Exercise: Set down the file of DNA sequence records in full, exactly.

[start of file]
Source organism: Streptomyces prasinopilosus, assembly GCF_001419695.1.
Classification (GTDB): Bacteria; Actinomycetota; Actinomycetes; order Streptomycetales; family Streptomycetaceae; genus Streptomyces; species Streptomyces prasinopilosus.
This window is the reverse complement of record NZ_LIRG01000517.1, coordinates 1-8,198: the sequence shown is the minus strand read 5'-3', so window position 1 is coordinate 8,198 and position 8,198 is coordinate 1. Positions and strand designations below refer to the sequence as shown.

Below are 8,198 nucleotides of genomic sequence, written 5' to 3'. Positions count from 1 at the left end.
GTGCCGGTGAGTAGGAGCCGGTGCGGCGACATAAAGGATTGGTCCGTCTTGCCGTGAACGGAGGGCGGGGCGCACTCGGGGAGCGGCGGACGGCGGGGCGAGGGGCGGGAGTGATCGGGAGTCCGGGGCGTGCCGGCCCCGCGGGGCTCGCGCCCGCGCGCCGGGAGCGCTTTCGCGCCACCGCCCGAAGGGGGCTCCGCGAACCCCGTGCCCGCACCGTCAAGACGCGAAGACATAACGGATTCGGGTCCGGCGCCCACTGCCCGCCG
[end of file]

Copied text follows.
Source organism: Streptomyces prasinopilosus, assembly GCF_001419695.1.
Classification (GTDB): Bacteria; Actinomycetota; Actinomycetes; order Streptomycetales; family Streptomycetaceae; genus Streptomyces; species Streptomyces prasinopilosus.
This window is the reverse complement of record NZ_LIRG01000517.1, coordinates 1-8,198: the sequence shown is the minus strand read 5'-3', so window position 1 is coordinate 8,198 and position 8,198 is coordinate 1. Positions and strand designations below refer to the sequence as shown.

Below are 8,198 nucleotides of genomic sequence, written 5' to 3'. Positions count from 1 at the left end.
GTGCCGGTGAGTAGGAGCCGGTGCGGCGACATAAAGGATTGGTCCGTCTTGCCGTGAACGGAGGGCGGGGCGCACTCGGGGAGCGGCGGACGGCGGGGCGAGGGGCGGGAGTGATCGGGAGTCCGGGGCGTGCCGGCCCCGCGGGGCTCGCGCCCGCGCGCCGGGAGCGCTTTCGCGCCACCGCCCGAAGGGGGCTCCGCGAACCCCGTGCCCGCACCGTCAAGACGCGAAGACATAACGGATTCGGGTCCGGCGCCCACTGCCCGCCG